What they have got? One is tempted to ask! Babar must have been quite fed up, writes Nehru, when he recorded this:

The chief excellence of Hindustan is that it is a large country and has abundance of gold and silver……Another convenience of Hindustan is that the workmen of every profession and trade are innumerable and without end. For any work and any employment, there is always a set ready, to whom the same employment and trade have descended from father to son from ages.

I have reproduced these anecdotes to prove that truthful rendition of historical facts is the rare prerogative of the brave people. They deserve to rule and dictate!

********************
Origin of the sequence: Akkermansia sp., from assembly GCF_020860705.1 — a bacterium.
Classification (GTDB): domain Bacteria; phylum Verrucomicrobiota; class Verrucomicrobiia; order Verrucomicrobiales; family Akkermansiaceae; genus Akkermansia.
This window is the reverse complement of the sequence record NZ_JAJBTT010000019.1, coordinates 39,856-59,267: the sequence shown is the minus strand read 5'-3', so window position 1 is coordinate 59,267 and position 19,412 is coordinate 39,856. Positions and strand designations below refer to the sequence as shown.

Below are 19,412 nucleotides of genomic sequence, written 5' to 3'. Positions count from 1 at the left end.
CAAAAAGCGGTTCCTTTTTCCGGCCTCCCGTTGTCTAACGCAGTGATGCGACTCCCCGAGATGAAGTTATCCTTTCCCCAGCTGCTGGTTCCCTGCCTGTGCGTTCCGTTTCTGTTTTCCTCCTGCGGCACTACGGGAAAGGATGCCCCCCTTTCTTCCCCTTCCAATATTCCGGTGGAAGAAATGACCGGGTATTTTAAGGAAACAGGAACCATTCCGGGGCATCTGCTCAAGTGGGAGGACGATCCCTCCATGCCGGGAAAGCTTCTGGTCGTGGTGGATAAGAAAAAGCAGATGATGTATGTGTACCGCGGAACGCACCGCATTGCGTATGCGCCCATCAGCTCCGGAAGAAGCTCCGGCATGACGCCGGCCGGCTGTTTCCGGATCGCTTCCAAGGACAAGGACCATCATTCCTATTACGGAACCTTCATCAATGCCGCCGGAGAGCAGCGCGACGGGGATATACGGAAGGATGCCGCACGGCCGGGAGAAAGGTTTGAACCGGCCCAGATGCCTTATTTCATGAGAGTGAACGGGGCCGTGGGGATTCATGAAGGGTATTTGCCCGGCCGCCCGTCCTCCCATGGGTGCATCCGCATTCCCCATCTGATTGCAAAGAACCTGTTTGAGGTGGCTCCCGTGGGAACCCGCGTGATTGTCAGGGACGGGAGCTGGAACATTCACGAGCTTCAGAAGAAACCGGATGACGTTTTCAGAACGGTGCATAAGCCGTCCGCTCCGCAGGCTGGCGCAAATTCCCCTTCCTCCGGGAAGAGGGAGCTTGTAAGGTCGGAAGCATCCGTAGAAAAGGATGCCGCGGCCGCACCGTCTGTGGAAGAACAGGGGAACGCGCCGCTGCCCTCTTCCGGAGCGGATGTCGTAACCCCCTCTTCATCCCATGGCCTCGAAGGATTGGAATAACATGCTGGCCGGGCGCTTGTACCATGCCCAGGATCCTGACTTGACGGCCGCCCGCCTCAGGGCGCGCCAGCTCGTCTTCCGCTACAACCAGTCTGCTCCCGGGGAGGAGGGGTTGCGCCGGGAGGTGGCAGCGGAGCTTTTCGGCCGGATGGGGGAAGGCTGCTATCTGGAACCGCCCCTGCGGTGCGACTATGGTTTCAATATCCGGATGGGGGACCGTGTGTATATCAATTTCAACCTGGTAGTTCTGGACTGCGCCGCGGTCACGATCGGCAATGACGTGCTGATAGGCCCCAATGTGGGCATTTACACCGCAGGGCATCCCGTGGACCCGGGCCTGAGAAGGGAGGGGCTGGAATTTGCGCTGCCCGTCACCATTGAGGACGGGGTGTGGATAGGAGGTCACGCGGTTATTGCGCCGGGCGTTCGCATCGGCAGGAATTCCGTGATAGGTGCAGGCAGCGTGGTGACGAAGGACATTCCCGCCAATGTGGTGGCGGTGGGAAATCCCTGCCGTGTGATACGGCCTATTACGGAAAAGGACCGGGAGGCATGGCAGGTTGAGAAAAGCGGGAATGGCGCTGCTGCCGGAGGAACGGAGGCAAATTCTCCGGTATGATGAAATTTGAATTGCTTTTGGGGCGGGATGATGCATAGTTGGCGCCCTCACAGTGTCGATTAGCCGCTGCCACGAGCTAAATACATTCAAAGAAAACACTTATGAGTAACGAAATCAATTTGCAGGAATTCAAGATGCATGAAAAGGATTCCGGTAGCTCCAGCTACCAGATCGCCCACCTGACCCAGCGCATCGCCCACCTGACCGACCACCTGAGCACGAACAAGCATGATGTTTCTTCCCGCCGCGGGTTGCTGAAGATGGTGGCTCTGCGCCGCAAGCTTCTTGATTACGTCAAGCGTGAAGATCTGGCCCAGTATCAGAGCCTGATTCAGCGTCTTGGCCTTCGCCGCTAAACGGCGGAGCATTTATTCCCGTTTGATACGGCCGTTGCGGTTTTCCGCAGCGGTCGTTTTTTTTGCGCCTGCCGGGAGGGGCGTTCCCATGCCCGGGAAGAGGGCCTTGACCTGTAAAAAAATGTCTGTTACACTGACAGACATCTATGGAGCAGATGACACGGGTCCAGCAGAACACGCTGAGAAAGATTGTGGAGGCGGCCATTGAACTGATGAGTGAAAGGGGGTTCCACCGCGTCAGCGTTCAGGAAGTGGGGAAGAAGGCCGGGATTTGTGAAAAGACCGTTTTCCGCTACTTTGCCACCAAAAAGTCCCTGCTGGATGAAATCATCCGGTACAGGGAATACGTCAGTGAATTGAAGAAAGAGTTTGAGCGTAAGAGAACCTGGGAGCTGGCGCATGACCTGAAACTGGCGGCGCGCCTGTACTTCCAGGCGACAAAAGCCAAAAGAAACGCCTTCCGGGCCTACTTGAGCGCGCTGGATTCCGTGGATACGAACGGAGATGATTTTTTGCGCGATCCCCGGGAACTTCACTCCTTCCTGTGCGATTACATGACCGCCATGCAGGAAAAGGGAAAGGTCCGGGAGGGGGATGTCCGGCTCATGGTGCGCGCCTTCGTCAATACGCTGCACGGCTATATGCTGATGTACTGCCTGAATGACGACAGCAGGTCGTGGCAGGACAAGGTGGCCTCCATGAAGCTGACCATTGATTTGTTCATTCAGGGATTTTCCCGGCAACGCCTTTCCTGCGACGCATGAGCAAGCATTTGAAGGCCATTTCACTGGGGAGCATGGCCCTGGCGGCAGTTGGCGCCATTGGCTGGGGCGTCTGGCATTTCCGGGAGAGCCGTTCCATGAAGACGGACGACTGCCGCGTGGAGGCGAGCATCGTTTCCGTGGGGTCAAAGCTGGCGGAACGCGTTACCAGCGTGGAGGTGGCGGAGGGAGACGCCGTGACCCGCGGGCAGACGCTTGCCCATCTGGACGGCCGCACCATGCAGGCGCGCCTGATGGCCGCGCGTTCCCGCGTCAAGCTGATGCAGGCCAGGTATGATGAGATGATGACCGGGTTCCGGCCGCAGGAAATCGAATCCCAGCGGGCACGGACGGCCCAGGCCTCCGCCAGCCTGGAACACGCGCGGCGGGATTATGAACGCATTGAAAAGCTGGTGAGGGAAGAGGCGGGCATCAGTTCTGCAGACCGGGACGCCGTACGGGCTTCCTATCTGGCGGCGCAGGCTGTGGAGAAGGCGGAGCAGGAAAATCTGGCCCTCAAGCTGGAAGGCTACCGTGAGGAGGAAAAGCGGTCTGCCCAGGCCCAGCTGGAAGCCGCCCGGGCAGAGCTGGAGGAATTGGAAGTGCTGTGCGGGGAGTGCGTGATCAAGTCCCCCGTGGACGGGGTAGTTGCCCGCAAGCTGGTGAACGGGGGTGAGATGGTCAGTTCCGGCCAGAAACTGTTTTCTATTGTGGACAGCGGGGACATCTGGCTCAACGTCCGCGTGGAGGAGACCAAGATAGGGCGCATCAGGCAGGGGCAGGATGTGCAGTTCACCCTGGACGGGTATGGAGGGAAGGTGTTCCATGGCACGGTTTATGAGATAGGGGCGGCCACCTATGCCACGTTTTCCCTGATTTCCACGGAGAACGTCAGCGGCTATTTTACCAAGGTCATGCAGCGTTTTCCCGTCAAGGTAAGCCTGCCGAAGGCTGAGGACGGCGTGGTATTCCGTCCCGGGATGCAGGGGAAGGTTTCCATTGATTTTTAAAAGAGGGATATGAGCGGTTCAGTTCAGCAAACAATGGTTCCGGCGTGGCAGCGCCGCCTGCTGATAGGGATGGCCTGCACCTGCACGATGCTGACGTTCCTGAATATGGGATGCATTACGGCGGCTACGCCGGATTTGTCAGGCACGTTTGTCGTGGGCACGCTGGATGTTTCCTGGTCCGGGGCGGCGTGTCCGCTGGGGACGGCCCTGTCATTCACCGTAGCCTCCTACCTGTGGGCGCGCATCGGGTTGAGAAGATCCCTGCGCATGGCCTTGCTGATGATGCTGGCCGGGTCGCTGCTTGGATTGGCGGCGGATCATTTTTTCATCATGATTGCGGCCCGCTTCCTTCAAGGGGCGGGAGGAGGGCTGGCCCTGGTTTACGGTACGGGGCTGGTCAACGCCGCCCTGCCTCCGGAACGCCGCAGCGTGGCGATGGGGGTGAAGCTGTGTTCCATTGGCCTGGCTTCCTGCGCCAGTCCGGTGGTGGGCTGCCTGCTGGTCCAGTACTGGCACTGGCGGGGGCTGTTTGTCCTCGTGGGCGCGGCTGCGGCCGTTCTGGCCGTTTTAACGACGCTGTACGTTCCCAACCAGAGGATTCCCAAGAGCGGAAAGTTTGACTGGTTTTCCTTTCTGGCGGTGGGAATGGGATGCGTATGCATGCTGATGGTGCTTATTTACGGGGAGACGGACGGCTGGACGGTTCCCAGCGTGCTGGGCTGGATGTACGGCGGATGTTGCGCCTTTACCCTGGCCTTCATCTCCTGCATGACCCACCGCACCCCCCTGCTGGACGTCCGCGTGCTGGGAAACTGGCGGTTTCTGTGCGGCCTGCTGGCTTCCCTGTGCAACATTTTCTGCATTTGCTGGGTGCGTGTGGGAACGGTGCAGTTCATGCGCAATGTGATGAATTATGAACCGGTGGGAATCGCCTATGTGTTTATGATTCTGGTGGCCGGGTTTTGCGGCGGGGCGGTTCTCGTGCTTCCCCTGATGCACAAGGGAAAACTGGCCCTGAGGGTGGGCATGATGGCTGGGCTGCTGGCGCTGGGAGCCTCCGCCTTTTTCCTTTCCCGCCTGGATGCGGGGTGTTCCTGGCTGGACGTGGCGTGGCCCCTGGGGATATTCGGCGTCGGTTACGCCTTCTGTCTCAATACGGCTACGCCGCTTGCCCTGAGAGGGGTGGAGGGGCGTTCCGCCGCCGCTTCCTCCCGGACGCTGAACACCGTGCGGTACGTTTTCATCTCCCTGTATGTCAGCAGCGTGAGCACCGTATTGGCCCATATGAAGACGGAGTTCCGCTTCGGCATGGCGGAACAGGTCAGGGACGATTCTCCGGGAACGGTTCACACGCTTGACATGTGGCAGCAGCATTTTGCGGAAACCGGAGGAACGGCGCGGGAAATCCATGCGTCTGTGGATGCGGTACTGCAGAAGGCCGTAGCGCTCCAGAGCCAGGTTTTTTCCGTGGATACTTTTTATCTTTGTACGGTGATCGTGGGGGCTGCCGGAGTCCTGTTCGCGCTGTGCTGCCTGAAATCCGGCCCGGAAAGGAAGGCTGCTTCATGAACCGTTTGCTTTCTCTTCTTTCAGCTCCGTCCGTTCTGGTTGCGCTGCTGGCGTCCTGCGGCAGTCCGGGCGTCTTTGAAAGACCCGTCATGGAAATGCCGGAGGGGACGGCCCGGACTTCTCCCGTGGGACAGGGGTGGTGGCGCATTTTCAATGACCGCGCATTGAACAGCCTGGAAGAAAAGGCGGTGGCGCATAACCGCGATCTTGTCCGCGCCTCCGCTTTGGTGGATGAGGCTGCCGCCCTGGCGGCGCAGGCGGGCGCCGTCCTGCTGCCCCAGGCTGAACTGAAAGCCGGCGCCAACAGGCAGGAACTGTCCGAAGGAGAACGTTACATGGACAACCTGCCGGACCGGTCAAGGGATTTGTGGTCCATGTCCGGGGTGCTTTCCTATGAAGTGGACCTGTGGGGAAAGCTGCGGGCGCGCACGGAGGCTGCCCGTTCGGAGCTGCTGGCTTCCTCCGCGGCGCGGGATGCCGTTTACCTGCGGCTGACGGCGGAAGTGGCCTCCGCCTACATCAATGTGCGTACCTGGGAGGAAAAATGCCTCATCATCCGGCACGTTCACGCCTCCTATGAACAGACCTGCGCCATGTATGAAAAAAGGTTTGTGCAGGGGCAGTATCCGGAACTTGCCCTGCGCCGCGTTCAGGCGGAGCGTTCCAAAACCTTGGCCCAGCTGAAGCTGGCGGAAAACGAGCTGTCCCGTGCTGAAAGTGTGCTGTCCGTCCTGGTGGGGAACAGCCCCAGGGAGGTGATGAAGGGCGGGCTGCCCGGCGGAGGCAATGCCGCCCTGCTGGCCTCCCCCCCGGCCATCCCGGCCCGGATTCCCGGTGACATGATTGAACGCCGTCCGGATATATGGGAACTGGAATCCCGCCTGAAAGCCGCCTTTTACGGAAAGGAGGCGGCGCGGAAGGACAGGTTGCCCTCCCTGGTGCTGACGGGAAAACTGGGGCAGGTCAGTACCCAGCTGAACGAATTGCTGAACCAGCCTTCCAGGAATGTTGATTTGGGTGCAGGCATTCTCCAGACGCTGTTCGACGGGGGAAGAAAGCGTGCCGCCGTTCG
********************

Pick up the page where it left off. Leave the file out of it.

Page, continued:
I will not reproduce here the incident, recorded by lappier/Dominique in the ‘Freedom at Midnight’ when Nehru and Patel were so much overwhelmed by the turn of events that they begged Lord MountBaton to take over the controls. Official History of India will omit this episode because eclipsing bitter political episodes is the better part of wisdom.

Today when we observe how the locals are thinking, acting and behaving one is tempted to confirm at least some of the observations made by Babar about 500 years before. Can we muster courage and catholicity to direct our gazes inwards and ask ourselves the one question: Can we reverse the course of History?

Can we record a victory in Kashmir and restore the control over the levers of statesmanship we have lost in 70 odd years!

 End of Chapter 9